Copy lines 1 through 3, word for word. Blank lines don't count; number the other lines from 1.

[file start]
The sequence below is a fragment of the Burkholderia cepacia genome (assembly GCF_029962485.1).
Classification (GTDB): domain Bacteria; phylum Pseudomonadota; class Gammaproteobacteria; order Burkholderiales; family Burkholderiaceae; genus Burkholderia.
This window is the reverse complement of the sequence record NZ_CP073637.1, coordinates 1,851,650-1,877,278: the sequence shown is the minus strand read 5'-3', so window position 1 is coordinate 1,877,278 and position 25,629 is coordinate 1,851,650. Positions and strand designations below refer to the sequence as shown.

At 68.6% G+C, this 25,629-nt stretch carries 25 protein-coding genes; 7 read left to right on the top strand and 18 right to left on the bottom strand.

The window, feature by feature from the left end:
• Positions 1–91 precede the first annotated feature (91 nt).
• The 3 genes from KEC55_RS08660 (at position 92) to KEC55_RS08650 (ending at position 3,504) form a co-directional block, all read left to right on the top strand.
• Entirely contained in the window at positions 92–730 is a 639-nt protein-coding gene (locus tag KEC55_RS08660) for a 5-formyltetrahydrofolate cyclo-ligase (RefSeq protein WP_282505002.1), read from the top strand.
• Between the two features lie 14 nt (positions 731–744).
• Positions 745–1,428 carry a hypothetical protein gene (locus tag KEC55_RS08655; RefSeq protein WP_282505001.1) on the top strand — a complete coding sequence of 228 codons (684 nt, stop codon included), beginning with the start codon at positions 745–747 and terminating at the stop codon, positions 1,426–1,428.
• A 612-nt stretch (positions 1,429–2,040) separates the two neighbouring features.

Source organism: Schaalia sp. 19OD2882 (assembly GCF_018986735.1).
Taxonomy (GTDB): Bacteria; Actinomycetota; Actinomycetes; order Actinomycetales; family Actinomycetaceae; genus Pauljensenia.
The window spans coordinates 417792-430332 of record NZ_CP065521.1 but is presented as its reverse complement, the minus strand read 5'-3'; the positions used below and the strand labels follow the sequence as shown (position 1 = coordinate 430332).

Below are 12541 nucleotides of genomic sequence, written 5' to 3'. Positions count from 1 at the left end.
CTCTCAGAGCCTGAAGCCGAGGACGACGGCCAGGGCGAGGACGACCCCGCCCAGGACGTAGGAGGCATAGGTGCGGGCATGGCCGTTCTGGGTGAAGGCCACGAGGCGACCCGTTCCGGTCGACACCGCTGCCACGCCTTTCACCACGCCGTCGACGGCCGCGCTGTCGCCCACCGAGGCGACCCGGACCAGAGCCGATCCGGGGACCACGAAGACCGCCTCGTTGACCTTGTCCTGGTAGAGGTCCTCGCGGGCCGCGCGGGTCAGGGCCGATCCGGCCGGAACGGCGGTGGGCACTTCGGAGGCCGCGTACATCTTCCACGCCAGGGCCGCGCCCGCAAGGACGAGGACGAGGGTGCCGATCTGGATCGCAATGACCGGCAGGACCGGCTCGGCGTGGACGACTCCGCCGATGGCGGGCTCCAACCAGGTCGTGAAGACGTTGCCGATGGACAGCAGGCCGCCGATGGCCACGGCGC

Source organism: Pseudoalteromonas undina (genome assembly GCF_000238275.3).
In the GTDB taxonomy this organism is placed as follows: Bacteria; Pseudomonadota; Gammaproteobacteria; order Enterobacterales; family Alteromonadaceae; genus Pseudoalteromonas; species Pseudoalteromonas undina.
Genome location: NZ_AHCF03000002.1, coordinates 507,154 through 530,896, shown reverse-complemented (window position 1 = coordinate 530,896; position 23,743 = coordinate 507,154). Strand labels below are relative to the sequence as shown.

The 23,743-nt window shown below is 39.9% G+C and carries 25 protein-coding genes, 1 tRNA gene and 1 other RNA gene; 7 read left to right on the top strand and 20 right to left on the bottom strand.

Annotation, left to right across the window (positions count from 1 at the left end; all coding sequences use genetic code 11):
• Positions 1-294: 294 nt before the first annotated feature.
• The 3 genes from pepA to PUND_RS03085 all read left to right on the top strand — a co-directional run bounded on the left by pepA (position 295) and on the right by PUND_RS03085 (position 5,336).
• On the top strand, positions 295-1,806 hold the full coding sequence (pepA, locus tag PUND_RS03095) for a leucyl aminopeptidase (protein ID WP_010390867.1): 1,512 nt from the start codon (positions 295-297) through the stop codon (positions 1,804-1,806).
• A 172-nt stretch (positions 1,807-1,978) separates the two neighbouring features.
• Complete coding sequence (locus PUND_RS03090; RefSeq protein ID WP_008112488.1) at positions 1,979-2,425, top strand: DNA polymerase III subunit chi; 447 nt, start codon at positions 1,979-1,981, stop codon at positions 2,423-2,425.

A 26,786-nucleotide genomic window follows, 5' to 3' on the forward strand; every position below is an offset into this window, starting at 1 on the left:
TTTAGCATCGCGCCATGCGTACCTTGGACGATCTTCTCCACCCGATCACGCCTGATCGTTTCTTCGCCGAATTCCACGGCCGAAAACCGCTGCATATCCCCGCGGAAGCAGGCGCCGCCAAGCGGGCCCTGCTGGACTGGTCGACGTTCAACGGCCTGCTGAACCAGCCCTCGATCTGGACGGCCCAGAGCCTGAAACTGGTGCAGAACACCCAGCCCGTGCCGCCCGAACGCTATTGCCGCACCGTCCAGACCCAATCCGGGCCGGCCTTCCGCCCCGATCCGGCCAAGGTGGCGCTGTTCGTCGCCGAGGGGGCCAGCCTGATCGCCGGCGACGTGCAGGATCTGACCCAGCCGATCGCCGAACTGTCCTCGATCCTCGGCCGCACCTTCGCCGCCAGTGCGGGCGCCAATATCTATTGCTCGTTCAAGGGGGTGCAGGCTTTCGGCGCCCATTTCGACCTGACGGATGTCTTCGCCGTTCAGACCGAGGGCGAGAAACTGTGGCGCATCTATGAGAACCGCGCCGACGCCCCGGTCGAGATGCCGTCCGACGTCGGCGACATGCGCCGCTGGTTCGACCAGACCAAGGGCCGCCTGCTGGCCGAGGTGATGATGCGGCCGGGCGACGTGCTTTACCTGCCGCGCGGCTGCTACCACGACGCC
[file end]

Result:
The sequence below is a fragment of the Burkholderia cepacia genome (assembly GCF_029962485.1).
Classification (GTDB): domain Bacteria; phylum Pseudomonadota; class Gammaproteobacteria; order Burkholderiales; family Burkholderiaceae; genus Burkholderia.
This window is the reverse complement of the sequence record NZ_CP073637.1, coordinates 1,851,650-1,877,278: the sequence shown is the minus strand read 5'-3', so window position 1 is coordinate 1,877,278 and position 25,629 is coordinate 1,851,650. Positions and strand designations below refer to the sequence as shown.